# Is sierpenski's triangle considered to be a computational model?

I was reading about sierpenski's triangle and i found that it is similar to pascal's Triangle, which can show coefficients in binomial expansion, also rule 90 from ECA.

If Sierpenski's triangle can show coefficients in binomial expansion, and was simulated by other two systems {Pascal's Triangle} and {Rule 90} does that means it is a computationa model ?

What about rule 110, which is proved to be universal, is it a computational model also?

• Could you clarify whether you're asking about what Wikipedia calls a "computational model" (as linked in the question) or about what Wikipedia calls a "model of computation"? These are two very different things. Oct 1, 2015 at 12:23
– abc
Oct 1, 2015 at 15:27
• generally the only effective way to measure this is Turing completeness
– vzn
Oct 1, 2015 at 18:32
• @vzn In the sense intended by the question, "computational model" refers to a computational simulation of a physical system (e.g., computational fluid dynamics), not to "models of computation" such as Turing machines. I agree that, for "models of computation", Turing completeness is the right concept but it doesn't seem to have anything to do with the unrelated concept of "computational models". Oct 2, 2015 at 8:26
• ok. was thrown off by your own comment. the "model of computation" wikipedia page says nothing about "computational simulation of a physical system"; it mentions TM complete models and weaker models such as DFAs under "abstract machines". actually have an idea for an answer after reviewing all this.
– vzn
Oct 2, 2015 at 15:00

I would not call Sierpenski's triangle a computational model. A computational model should be a system that has a way to compute something. This means there needs to be a way to supply an input, and a way that the system does something with that input to compute something. Sierpenski's triangle is a single thing (a single set), and it is fixed -- there is no way to supply different inputs and get a different output.

For similar reasons, I would not call Pascal's triangle a computational model.

However, I would call rule 90 a computational model. There are standard ways of providing an input and computing stuff (e.g., the input bitstring is interpreted as a row, and then successive rows are derived using the cellular automaton rules, which is interpreted as a computation). Similarly, I would call rule 110 a computational model. Or, more generally, I might call cellular automata a computational model, and rule 90 and rule 110 as two instances of cellular automata.

• So, if i said i was able to simulate rule 90 and rule 110 by a specific cellular automaton model and that model can compute the input, i can say that it is a computational model?
– abc
Oct 1, 2015 at 10:20
• It's unclear exactly what the question is asking about. Your answer addresses whether Sierpinski's triangle is what Wikipedia would call "a model of computation": a thing such as a Turing machine. The question, though, links to the Wikipedia page "Computational model", which talks about something completely different. In that sense, e.g., a "computational model" is a computer simulation of a real-world system, which one might use to investigate that system (e.g., crowd dynamics) Oct 1, 2015 at 12:27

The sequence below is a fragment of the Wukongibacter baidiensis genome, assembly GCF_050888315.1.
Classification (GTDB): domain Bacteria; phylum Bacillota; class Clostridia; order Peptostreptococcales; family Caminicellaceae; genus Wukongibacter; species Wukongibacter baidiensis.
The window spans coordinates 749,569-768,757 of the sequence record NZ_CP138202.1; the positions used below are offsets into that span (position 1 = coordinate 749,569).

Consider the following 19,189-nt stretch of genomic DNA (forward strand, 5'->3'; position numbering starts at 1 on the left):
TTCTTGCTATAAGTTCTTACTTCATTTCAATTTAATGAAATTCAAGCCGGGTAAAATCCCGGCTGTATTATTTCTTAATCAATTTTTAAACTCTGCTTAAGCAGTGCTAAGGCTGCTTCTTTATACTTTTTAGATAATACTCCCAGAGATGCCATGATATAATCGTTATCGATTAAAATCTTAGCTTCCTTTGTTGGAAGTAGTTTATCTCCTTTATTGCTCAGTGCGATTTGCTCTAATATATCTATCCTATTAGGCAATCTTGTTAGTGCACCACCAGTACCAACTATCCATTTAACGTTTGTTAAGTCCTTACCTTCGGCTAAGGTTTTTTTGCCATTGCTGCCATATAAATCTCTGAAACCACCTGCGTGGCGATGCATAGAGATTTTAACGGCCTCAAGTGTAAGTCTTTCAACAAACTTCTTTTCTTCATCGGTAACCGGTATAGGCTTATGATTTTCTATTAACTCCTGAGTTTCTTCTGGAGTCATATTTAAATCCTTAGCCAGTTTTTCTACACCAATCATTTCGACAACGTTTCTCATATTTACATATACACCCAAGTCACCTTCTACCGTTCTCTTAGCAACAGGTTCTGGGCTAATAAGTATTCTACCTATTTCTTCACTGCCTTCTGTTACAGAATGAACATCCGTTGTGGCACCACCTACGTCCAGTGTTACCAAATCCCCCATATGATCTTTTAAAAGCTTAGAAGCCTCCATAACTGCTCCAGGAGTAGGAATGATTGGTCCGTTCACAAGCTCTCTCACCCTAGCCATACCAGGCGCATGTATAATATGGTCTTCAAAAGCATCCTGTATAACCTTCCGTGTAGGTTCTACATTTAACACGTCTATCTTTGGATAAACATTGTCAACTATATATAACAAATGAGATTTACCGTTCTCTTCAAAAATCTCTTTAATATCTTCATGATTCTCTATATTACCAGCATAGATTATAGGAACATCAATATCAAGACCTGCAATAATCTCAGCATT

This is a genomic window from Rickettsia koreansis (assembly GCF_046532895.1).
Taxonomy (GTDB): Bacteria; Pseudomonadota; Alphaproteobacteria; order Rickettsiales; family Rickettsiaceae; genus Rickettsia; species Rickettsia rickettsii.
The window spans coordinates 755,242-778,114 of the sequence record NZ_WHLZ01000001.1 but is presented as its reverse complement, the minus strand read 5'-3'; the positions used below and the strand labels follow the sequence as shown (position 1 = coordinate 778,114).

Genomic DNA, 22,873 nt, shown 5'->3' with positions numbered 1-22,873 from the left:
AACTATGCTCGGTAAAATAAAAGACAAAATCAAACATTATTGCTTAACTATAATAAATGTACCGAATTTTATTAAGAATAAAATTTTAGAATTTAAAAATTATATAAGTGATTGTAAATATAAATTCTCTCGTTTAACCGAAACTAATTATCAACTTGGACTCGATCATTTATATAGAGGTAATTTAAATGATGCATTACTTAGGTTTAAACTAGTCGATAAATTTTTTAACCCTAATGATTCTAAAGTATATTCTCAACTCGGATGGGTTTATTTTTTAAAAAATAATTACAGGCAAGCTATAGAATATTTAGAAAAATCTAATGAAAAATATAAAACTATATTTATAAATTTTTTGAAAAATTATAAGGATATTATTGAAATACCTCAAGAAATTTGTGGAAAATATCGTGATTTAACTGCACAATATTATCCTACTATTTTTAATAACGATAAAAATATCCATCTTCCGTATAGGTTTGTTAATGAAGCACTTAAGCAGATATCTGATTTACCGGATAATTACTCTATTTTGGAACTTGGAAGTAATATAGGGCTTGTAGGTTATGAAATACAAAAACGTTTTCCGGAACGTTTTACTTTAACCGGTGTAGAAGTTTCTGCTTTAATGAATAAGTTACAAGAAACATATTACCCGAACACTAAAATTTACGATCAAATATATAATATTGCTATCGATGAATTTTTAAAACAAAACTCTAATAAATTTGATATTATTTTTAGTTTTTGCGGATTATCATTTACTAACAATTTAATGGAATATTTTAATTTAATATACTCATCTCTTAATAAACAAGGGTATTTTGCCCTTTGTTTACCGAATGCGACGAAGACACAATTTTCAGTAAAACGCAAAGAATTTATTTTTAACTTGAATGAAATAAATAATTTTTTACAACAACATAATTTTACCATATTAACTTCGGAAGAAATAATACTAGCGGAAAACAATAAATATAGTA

• @DavidRicherby No, i just mentioned the computational model , model of computation is surely a different thing. Thanks for the note
– abc
Oct 1, 2015 at 15:30

DW's answer does not point this out specifically (maybe hes aware of this) but to expand on it somewhat, CA rule 90 can produce a Sierpinski triangle with a simple single black dot input. see here. the same rule 90 leads to other complex patterns.

so reviewing the wikipedia definition of computational model (not to be confused with models of computation!):

A computational model is a mathematical model in computational science that requires extensive computational resources to study the behavior of a complex system by computer simulation.[citation needed] The system under study is often a complex nonlinear system for which simple, intuitive analytical solutions are not readily available. Rather than deriving a mathematical analytical solution to the problem, experimentation with the model is done by adjusting the parameters of the system in the computer, and studying the differences in the outcome of the experiments. Operation theories of the model can be derived/deduced from these computational experiments.

cellular automata clearly classically fit these criteria although they are not mentioned specifically on the wikipedia page. and the Sierpinski triangle may be created from some of the simple CA rules and inputs. the Sierpinski triangle is an example of emergent behavior of a computational model where that particular output is one "outcome of experiments of experimentation with the model by adjusting parameters of the system". note as a somewhat related angle that Sierpinski triangles have been found naturally in seashells and other basic processes eg:

so in short a Sierpinski triangle may be one of the basic signs of the presence of some kind of "computational model".

• it seems clear now thanks man. very soon, i will publish a research about ECA and other structures with chaotic behavior, how to build these structures from just a signle input ... i am sure you will be interested in it, so keep an eye on the chat.
– abc
Oct 3, 2015 at 19:03